Mango Season’s Delight Diminished by Climate Change and Pest Attacks

Mango Taste

This year’s mango season has arrived with much anticipation, but mango lovers are facing disappointment as the fruit lacks its natural color and flavor. The adverse effects of harsh climatic conditions, unseasonal rainfall, hailstorms, and increased pest attacks have taken a toll on the quality of mangoes available in the market. The impact is particularly significant on indigenous varieties such as Alphonso, Kesar, Dasheri, Chausa, Langda, and Lucknowi, as well as hybrid varieties like Amrapali and Mallika. Both the farmers and consumers have been adversely affected, leading to significant losses in profit for mango growers in Uttar Pradesh and Maharashtra.

Climate Change’s Impact on Mango Production

One of the primary factors contributing to the disappointment in this year’s mango season is climate change. The unseasonal rains and unexpected rise in temperatures have negatively influenced mango production in various parts of the country. The Konkan region, known for its rich mango production, has also witnessed a slump due to climate changes and pest attacks.

Mango & Climate Change'
Climate Change, unseasonal rains and unexpected rise in temperatures have negatively influenced mango production in various parts of the country.

Particularly in Maharashtra, unseasonal rains during the flowering and fruit development stages have become increasingly common over the past few years. Additionally, extended low temperatures followed by sudden rises in maximum temperature from February to March have further affected mango production and quality. The Konkan districts of Thane, Palghar, Raigad, Ratnagiri, and Sindudurg have been particularly impacted.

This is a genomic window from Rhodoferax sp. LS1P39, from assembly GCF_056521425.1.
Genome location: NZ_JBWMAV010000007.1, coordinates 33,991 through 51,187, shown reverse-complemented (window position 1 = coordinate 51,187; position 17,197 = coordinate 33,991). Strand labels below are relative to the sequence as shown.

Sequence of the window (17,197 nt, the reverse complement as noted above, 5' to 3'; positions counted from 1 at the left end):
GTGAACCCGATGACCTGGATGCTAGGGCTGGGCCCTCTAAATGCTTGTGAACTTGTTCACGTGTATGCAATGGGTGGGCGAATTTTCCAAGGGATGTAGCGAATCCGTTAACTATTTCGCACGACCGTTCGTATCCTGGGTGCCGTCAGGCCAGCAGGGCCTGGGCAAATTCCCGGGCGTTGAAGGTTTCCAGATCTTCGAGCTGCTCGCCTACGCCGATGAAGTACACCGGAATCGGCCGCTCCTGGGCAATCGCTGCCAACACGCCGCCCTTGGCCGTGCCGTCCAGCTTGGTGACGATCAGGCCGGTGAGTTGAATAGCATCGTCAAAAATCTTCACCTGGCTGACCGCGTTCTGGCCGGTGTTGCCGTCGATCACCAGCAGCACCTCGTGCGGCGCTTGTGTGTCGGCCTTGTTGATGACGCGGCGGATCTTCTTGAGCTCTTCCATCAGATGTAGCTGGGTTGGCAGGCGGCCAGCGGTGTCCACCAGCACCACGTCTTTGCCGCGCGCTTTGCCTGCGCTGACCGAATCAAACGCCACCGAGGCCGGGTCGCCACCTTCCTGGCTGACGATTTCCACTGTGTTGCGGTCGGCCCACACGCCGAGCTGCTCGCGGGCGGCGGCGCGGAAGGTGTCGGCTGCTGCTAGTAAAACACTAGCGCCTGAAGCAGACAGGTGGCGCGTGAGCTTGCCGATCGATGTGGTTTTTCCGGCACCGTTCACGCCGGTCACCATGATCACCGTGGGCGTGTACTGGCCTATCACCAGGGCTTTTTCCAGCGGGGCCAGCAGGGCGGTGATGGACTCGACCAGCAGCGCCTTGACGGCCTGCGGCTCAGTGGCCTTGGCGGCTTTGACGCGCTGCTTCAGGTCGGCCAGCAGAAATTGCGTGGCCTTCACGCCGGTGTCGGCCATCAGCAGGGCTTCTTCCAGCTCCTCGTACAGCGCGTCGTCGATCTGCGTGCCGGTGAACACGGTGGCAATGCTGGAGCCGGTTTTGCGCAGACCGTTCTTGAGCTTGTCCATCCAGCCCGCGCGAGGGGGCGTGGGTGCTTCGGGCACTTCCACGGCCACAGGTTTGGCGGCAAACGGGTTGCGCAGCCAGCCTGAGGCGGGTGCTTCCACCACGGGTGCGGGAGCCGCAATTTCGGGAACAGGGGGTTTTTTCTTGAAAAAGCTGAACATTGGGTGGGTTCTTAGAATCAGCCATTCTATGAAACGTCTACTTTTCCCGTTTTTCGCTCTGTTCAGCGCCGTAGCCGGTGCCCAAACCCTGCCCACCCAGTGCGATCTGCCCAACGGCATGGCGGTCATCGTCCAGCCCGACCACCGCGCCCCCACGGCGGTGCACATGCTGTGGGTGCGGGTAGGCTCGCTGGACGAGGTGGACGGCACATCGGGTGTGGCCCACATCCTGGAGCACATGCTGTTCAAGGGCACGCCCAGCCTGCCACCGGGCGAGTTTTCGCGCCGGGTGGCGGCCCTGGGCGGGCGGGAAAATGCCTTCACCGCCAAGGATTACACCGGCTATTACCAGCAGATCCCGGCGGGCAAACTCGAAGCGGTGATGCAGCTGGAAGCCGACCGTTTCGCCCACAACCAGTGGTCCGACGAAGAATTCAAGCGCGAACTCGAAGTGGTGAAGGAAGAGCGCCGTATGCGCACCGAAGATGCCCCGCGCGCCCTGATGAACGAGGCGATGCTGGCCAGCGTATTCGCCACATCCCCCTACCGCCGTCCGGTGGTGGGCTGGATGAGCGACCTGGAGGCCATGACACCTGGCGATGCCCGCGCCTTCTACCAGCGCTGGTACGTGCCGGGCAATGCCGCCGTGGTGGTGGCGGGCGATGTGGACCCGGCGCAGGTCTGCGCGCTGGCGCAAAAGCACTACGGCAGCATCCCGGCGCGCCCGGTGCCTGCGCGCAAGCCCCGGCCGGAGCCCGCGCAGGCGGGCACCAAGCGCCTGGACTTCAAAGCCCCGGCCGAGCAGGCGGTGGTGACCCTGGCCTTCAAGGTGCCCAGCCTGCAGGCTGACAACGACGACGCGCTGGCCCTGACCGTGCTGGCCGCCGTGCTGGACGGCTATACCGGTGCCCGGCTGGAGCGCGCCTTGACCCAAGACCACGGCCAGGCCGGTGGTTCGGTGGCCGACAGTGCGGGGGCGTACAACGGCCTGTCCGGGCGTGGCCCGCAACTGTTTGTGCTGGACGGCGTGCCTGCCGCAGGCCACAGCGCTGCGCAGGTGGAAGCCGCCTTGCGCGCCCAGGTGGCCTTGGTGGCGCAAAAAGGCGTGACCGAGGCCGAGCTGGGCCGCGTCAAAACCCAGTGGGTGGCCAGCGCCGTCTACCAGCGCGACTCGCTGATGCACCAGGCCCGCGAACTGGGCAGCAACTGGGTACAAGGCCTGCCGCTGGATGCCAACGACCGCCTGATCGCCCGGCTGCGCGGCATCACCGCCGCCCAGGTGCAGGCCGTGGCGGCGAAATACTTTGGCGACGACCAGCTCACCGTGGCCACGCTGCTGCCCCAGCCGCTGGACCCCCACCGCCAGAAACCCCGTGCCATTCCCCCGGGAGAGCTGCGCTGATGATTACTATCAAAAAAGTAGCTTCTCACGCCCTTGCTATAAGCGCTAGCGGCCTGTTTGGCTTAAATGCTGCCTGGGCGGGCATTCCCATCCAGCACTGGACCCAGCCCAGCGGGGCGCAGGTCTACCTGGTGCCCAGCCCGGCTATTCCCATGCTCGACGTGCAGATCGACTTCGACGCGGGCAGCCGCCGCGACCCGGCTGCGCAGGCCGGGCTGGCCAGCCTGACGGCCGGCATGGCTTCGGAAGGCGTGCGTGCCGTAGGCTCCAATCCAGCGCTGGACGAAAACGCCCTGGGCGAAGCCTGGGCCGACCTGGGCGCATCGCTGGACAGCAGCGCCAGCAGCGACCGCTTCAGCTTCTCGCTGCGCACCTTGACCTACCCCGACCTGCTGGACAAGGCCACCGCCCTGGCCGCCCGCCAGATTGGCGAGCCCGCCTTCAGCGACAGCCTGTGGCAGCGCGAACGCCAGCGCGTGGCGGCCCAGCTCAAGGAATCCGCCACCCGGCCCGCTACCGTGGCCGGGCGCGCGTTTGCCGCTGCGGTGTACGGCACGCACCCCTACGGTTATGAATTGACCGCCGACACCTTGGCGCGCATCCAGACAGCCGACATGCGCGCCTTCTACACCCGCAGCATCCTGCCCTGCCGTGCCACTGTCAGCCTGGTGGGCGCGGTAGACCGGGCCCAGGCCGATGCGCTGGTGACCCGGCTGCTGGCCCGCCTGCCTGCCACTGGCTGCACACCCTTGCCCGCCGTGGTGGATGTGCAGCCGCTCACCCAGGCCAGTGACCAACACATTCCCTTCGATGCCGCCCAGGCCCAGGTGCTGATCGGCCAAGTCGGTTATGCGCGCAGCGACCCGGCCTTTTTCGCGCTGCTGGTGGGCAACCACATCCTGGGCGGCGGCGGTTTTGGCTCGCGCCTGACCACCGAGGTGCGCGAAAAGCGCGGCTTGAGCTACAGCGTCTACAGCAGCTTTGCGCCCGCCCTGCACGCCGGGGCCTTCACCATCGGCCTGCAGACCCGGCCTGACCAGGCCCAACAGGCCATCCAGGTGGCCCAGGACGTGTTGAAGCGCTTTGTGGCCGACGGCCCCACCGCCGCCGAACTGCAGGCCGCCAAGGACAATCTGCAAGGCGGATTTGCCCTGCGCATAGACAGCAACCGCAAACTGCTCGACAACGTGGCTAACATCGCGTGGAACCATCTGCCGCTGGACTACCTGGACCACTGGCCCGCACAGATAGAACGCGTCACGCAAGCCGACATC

Impact on Mango Farmers

The consequences of climate change and pest attacks have been devastating for mango growers. The loss of quality and reduced production has translated into significant financial losses for farmers. The unseasonal rains have particularly affected the production and quality of the renowned Alphonso mangoes in Maharashtra, which are highly sought after both domestically and internationally. The mango growers in the Konkan region have been struggling to cope with the challenges posed by unpredictable weather patterns and pests.

The Bagging Technique: A Solution for Mango Growers

Scientists have long been advocating the use of the bagging technique as a means to protect mangoes from pest attacks and preserve their quality. This technique has proven to be an effective way to safeguard mango production. Farmers who have implemented scientific advice, including the use of bagging, have been able to grow beautiful and delicious mangoes despite climate change.

Mango Bagging
Mango Bagging, Involves placing individual mangoes inside bags when they are between 45 to 55 days old, and keeping them enclosed until harvest

The bagging technique involves placing individual mangoes inside bags when they are between 45 to 55 days old, and keeping them enclosed until harvest. This method eliminates the need for pesticide sprays after the fruits are bagged. By providing a physical barrier against pests, bagging significantly reduces pest damage and improves the overall quality of the mangoes. It also minimizes the risk of fungal infections and prevents fruit fly infestations, thus ensuring higher yields and better returns for farmers.


This mango season has been marked by disappointment due to the adverse effects of climate change and pest attacks on mango production. Unseasonal rains, hailstorms, and temperature fluctuations have resulted in a lack of natural color and flavor in many mango varieties. However, scientists have proposed the bagging technique as an effective solution to protect mangoes from pests and preserve their quality. Farmers who have followed this technique have managed to produce beautiful and tasty mangoes, even in the face of climate change. As mango farming is highly vulnerable to climatic variations, implementing such scientific advisories becomes crucial for ensuring a sustainable and prosperous mango industry in the future.

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